sonar

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See also: Sonar, SONAR, sónar, and soñar

English[edit]

English Wikipedia has an article on:
Wikipedia

Etymology[edit]

From SONAR, acronym from sound navigation and ranging. Coined by American scientist Frederick Vinton Hunt in the 1940s.

Pronunciation[edit]

  • (file)

Noun[edit]

sonar (plural sonars)

  1. (nautical) echolocation
  2. (nautical) A device that uses hydrophones (in the same manner as radar) to locate objects underwater.

Synonyms[edit]

  • SONAR (acronym of sound navigation and ranging)

Derived terms[edit]

Translations[edit]

See also[edit]

Anagrams[edit]


Catalan[edit]

Etymology 1[edit]

From Old Occitan sonar, from Latin sonāre, present active infinitive of sonō, ultimately from Proto-Indo-European *swen- (to sound, resound).

Verb[edit]

sonar (first-person singular present sono, past participle sonat)

  1. to sound, to make a sound
  2. to ring, to buzz

Conjugation[edit]

Related terms[edit]

Etymology 2[edit]

Borrowed from English sonar.

Noun[edit]

sonar m (uncountable)

  1. sonar

Further reading[edit]


Dutch[edit]

Dutch Wikipedia has an article on:
Wikipedia nl

Etymology[edit]

Borrowed from English sonar.

Pronunciation[edit]

Noun[edit]

sonar m (plural sonars)

  1. sonar

Derived terms[edit]


French[edit]

Etymology[edit]

Borrowed from English sonar.

Noun[edit]

sonar m (plural sonars)

  1. sonar

Icelandic[edit]

Noun[edit]

sonar

  1. indefinite genitive singular of sonur

Ido[edit]

Etymology[edit]

From Esperanto soni (to sound), French sonner, Italian suonare, Spanish sonar, ultimately from Latin sonō (to make a noise).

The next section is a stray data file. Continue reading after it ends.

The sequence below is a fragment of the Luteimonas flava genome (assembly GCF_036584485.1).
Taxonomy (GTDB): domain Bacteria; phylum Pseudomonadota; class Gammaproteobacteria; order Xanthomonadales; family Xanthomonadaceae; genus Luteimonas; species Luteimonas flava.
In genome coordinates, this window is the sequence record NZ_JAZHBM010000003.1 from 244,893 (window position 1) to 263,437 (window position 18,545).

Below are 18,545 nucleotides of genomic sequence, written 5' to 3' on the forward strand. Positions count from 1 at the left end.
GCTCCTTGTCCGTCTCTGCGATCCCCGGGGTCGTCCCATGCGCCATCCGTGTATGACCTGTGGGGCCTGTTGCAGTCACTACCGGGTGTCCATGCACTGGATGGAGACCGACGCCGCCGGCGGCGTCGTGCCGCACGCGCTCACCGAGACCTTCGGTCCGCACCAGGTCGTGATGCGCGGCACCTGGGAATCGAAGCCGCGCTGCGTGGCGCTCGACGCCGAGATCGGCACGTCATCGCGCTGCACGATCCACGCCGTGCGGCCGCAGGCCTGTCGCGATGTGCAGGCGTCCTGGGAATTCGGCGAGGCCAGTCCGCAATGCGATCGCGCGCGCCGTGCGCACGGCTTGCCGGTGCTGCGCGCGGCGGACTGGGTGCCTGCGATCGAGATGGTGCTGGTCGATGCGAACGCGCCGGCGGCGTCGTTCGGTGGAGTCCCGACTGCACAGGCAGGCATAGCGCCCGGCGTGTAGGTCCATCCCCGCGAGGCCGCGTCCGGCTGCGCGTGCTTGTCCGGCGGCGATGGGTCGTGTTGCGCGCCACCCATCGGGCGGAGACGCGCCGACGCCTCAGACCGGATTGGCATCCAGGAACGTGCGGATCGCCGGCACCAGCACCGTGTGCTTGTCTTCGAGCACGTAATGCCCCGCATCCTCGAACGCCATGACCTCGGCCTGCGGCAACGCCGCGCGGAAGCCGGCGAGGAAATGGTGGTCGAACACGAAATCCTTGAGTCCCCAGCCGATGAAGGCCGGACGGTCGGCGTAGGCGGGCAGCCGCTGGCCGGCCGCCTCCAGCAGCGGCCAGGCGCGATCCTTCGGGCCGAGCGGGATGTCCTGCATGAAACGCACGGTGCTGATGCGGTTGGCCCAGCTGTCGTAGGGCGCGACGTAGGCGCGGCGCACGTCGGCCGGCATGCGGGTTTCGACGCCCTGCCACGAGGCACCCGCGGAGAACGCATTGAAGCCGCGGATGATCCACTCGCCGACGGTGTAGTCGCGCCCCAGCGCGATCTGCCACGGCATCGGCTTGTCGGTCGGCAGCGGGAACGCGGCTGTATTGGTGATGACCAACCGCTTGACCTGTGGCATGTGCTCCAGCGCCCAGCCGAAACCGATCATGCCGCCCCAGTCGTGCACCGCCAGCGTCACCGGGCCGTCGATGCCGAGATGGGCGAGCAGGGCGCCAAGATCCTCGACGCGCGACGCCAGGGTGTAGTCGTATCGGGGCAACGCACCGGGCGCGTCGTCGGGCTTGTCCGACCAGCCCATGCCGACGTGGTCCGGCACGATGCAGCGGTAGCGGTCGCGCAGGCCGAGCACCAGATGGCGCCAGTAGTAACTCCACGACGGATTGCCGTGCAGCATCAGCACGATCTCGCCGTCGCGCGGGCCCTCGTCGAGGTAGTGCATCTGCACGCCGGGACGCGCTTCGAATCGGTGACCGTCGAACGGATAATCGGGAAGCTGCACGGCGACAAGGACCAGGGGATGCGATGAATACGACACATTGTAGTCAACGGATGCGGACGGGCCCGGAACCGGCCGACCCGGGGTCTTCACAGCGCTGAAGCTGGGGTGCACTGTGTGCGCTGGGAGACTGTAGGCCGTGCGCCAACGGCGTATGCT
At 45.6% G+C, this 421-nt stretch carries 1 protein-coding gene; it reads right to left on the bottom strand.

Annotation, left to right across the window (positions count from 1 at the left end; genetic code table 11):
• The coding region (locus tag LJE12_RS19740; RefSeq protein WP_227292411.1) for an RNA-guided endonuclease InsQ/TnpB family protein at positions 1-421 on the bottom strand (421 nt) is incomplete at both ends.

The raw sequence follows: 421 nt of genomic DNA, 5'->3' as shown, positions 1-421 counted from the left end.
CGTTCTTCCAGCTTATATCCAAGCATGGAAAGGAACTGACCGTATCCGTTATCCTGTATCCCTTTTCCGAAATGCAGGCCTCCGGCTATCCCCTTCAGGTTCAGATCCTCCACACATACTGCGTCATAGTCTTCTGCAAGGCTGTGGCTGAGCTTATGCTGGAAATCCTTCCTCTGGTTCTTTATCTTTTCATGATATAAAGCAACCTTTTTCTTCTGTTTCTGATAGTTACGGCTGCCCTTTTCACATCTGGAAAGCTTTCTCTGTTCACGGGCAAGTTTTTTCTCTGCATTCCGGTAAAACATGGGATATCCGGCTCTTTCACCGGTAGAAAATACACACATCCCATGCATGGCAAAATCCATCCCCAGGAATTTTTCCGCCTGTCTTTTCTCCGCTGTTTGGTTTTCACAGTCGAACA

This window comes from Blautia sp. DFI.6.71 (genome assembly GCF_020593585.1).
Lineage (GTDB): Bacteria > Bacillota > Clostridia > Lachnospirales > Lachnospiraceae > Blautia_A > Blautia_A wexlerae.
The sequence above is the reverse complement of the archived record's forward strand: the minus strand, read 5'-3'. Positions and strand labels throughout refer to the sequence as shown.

Verb[edit]

sonar (present tense sonas, past tense sonis, future tense sonos, imperative sonez, conditional sonus)

  1. to ring

Conjugation[edit]


Occitan[edit]

Pronunciation[edit]

  • (file)

Verb[edit]

sonar

  1. to call (to name or refer to)
    Synonyms: cridar, apelar

Conjugation[edit]


Portuguese[edit]

Etymology[edit]

Borrowed from English sonar.

Noun[edit]

sonar m (plural sonares)

  1. (nautical) sonar (technique and device that uses sound propagation to detect underwater objects)

Serbo-Croatian[edit]

Etymology[edit]

Borrowed from English sonar.

Pronunciation[edit]

  • IPA(key): /sǒnaːr/
  • Hyphenation: so‧nar

Noun[edit]

sònār m (Cyrillic spelling со̀на̄р)

  1. sonar

Declension[edit]


Spanish[edit]

Pronunciation[edit]

Etymology 1[edit]

From Old Spanish sonar, from Latin sonāre, present active infinitive of sonō, ultimately from Proto-Indo-European *swen- (to sound, resound).

Verb[edit]

sonar (first-person singular present sueno, first-person singular preterite soné, past participle sonado)

  1. to sound, to ring
  2. to sound (appear)
    Suena como que ya te has decidido.It sounds like your mind is made up.
    Suena como si no tuviéramos otra opción.It sounds like we don't have any other choice.
  3. (figurative) to ring a bell, to be familiar
    Me suena el nombre, pero no lo ubico.
    His name rings a bell but I can't place him.
  4. (transitive, reflexive, figurative) to blow one's nose
    Despues de estornudar, me soné la nariz.
    After I sneezed, I blew my nose.
Conjugation[edit]
  • Rule: o becomes a ue in stressed syllables.

Derived terms[edit]

Related terms[edit]

Etymology 2[edit]

Borrowed from English sonar.

Noun[edit]

sonar m (plural sonares)

  1. sonar (a device that uses hydrophones to locate objects underwater)
Alternative forms[edit]

Further reading[edit]


Swedish[edit]

Verb[edit]

sonar

  1. present tense of sona.

Anagrams[edit]


Venetian[edit]

Etymology[edit]

From Latin sonāre, present active infinitive of sonō. Compare Italian suonare.

Verb[edit]

sonar

  1. (transitive) to play, sound

Conjugation[edit]

  • Venetian conjugation varies from one region to another. Hence, the following conjugation should be considered as typical, not as exhaustive.